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This 2-Second Travel Mistake Cost Me Hundreds of Dollars

An upset woman at the airport sitting near a window next to her suitcase.

Image source: Getty Images

It’s every traveler’s nightmare. You’re standing in line for immigration after a flight as you head out or return from a trip. You check for your passport. It isn’t there. Trying not to panic, you check your pockets. You empty your bag. Still no passport. After much searching, you realize you must have left it on the plane.

It takes two seconds to check around your seat before you get off an airplane. Look in the back pocket of the seat in front of you, and see if there’s anything on the floor. It’s all too easy to drop your wallet, passport, or other travel documents during the flight. And, as I discovered the hard way, that quick check can save you a lot of time and money.

What to do if your passport is lost or stolen

There are many ways you can lose your passport while traveling. If, like me, you lose it on a plane, the first thing to do is go back to the gate or ask an official for help. They can contact the airline and get someone to look around your seat — you may be able to get your documents back without any further trouble.

If they can’t find it, you’ll need to explain your situation at border control. It will help if you can show a photocopy of your passport or other documents that show your identity. If you’re entering the U.S., you’ll need to explain your situation to the immigration officials. They’ll likely try to complete the screening process using other forms of ID, such as a driver’s license.

If you’re on your way into another country, things can get more complicated. A lot depends on what country it is, your immigration status, and other factors. You might have to go to the U.S. embassy or consulate to get an emergency passport. In a worst case scenario, you might not be able to enter the other country at all and have to return to the U.S.

Lost or stolen passports in the U.S.

As soon as you realize your passport is missing, report it to the State Department. You can do this online, by phone (1-877-487-2778), or by mail. To get a replacement, you’ll need to fill out a form and provide it, along with evidence of your U.S. citizenship, ID, and a photo. For adults, a new passport book costs $130, as well as a $35 execution fee.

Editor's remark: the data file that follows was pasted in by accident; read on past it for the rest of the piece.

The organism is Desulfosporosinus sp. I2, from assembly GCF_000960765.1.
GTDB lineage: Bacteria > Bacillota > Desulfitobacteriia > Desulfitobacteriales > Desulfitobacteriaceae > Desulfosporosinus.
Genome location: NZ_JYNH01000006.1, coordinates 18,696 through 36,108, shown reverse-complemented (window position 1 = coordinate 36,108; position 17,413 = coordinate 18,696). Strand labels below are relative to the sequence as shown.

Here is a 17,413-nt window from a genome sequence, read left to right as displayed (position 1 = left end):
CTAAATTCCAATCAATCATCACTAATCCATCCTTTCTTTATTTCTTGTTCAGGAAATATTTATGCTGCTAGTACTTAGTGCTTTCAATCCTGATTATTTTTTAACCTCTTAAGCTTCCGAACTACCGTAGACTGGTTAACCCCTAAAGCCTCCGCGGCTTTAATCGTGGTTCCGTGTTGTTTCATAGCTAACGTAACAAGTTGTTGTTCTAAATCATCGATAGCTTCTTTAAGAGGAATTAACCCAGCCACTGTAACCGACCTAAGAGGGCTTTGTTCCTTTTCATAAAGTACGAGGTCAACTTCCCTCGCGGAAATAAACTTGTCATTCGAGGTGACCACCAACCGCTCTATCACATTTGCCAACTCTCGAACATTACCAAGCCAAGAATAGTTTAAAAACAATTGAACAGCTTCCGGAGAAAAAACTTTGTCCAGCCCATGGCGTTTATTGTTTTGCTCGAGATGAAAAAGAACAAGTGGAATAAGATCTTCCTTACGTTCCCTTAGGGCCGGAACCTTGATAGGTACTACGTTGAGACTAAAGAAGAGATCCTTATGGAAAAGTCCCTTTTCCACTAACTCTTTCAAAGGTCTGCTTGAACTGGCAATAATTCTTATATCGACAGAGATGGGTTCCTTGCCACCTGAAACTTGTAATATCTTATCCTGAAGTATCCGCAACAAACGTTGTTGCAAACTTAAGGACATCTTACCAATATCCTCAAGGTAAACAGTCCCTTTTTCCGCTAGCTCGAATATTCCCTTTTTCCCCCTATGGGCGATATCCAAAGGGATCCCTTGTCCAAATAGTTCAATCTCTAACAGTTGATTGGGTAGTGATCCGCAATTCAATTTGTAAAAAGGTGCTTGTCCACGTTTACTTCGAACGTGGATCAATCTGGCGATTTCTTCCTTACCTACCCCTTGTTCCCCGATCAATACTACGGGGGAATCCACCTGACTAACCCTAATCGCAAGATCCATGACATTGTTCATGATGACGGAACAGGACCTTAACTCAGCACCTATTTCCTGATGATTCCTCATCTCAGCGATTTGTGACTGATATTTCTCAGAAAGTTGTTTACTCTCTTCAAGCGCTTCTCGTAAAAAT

Ordinarily, passport renewals can be done online. Unfortunately, if you don’t have your old passport because it’s been lost or stolen, you will need an in-person appointment.

  • If you’re in a hurry, call the National Passport Information Center to schedule an appointment with a passport agency. There are two options, a life-or-death emergency service and an urgent travel service. The expedited service costs an extra $60 and fast delivery costs $19.53.
  • If you have more time, you can use a passport acceptance facility. These are a mix of post offices, clerks of court, public libraries, and other government offices that accept applications. You can find your nearest facility online.

Lost or stolen passports abroad

If your passport is lost or stolen when you’re out of the country, the process is a bit more complicated. You’ll probably have to go to the U.S. embassy or consulate, and each one has its own process. You may be able to get a temporary emergency passport and replace it when you’re back in the U.S.

As with a missing passport in the U.S., you’ll need to provide a completed form as well as various documents to prove your identity. The fee also depends on what country you’re in. To give you an idea, according to the websites for the U.S. embassies in both the U.K. and Peru, the charge to replace a missing passport for an adult is $165.

Will insurance cover a lost or stolen passport?

Many travel insurance policies will help if your passport is lost or stolen. Plus, if you have a travel credit card that offers extra insurance as a perk, this may also apply. Make sure you file a police report quickly — sometimes it’s required within 24 hours. Check for other documentation that the insurer might ask for when you claim.

Here are some aspects of your insurance policy that could apply:

  • Emergency telephone line: Some policies have 24-hour hotlines you can call for assistance if your passport, or other documents are lost or stolen. You can get help filing a police report and submitting paperwork.
  • Trip delay coverage: If your missing passport means you have to delay parts of your trip, you may be able to claim back some of the costs.
  • Baggage and personal effects coverage: Personal effects often include passports and similar documents. As such, many travel insurance policies will cover the cost of replacing your passport.

Be vigilant about identity theft

Sadly, replacing your missing passport is not always the end of the story. In my case, the airline never found my passport and it wasn’t handed in to the border security. Authorities block passports as soon as they’re reported missing, so nobody can travel using my identity. But there’s a lot of personal info in that passport that may now be in someone else’s hands. That means I’m now on alert for potential identity theft. I’ve frozen my credit and am checking my bank statements more carefully than normal.

All in all, it’s a lot of hassle and damage to my bank account balance for something I could have avoided. That said, lost passports are a pretty common occurrence. At the time it can induce panic, but it’s relatively easy to get a new one — especially if you have scans or photocopies of your important documents saved and travel insurance to cover your costs.

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